At a town hall meeting on March 5, more than 200 people pledged to express opposition to misdemeanor criminal charges filed against 11 students who disrupted a speech by Michael Oren, Israel’s ambassador to the United States, at the University of California, Irvine (UCI), in February 2010. Supporters calling themselves the Irvine 11 Task Force issued their call to action one week before the students’ scheduled arraignment on March 11.
Last month, Orange County District Attorney Tony Rackauckas announced charges of one count each of conspiracy to disturb a meeting and disturbance of a meeting against the UCI and University of California, Riverside, students.
Speakers at the town hall meeting, at the Islamic Institute of Orange County in Anaheim, suggested the matter would not have moved forward had the defendants not been Muslim.
“It’s an issue of free speech and of having the right to say your opinion, and whether you agree with the tactics is irrelevant,” said Hussam Ayloush, executive director of the Los Angeles chapter of the Council on American-Islamic Relations (CAIR). “This is an attempt to target a victimized community. [Rackauckas] thinks he can score political points at our expense. The community has to lead efforts to expose these anti-Muslim bigots.”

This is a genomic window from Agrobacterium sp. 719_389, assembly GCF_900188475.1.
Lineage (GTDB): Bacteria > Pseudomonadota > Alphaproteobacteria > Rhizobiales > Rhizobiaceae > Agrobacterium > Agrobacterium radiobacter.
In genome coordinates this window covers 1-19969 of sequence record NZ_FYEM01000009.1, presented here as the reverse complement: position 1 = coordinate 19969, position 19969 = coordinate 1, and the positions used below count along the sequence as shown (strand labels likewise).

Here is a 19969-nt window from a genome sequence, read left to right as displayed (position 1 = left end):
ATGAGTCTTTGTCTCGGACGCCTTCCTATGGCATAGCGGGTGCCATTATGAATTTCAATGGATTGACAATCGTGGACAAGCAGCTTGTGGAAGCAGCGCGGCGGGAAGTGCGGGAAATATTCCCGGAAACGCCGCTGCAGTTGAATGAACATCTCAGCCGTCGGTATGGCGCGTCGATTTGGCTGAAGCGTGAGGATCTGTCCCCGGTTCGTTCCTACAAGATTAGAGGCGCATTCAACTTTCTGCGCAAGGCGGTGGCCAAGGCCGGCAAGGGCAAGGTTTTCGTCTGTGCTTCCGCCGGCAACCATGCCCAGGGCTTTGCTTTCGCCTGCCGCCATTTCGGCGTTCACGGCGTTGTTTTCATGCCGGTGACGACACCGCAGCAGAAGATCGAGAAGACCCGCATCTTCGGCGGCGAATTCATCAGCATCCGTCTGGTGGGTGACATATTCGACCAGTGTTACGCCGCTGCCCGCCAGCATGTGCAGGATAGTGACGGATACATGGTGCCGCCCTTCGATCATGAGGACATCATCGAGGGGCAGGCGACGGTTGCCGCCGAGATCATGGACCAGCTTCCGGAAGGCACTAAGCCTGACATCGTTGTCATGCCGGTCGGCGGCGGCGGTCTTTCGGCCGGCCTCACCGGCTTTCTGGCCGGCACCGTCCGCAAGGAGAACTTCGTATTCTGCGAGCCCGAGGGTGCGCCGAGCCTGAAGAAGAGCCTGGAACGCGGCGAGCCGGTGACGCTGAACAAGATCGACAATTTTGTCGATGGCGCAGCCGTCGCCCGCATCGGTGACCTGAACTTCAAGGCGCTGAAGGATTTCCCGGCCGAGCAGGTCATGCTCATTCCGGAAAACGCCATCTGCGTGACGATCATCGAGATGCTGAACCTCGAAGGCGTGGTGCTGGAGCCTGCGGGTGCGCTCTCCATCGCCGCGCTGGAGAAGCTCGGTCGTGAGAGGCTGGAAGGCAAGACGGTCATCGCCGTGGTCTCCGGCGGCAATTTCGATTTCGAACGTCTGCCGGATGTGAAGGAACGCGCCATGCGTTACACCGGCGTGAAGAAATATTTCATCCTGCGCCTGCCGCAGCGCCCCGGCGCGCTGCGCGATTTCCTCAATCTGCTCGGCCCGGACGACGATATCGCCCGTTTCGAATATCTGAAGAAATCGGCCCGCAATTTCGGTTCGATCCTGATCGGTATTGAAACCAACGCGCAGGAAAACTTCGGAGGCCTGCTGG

Rackauckas’ office has said repeatedly that the students’ religion has no bearing on the case.
UCI administrators disciplined the students and suspended the campus Muslim Student Union (MSU) for one academic quarter for violating campus codes of conduct after determining that members had planned the disruption. Some community leaders, including 100 UCI professors, have argued the university’s action is sufficient punishment. Others say the students should be punished for violating Oren’s First Amendment rights.
“The grass roots of the Jewish community is in strong support of freedom of speech,” Rabbi David Eliezrie of the North County Chabad Center, who although not at the event, said in an interview afterward. “The indictment sends a message that if you deny someone’s right to free speech and expression, you are accountable to the law.”
Eliezrie called the matter a test case of the limits of free speech on U.S. college campuses, warning that failure to take legal action could result in pro-Israel and Jewish speakers being unable to speak in university settings.
The task force distributed handouts with talking points and urged the audience to write letters to the editors and to phone radio shows. They also asked people to demonstrate outside the courthouse on the day of the arraignment wearing black and covering their mouths with tape to symbolize the silencing of free speech.
“It is very important that all of us make the Irvine 11 a priority in our daily lives until the matter is over,” a member of the audience whom speakers identified as the father of defendant Taher Herzallah said. “It’s a case that we all believe is not a criminal case or a misdemeanor. It’s a case of student activism.”
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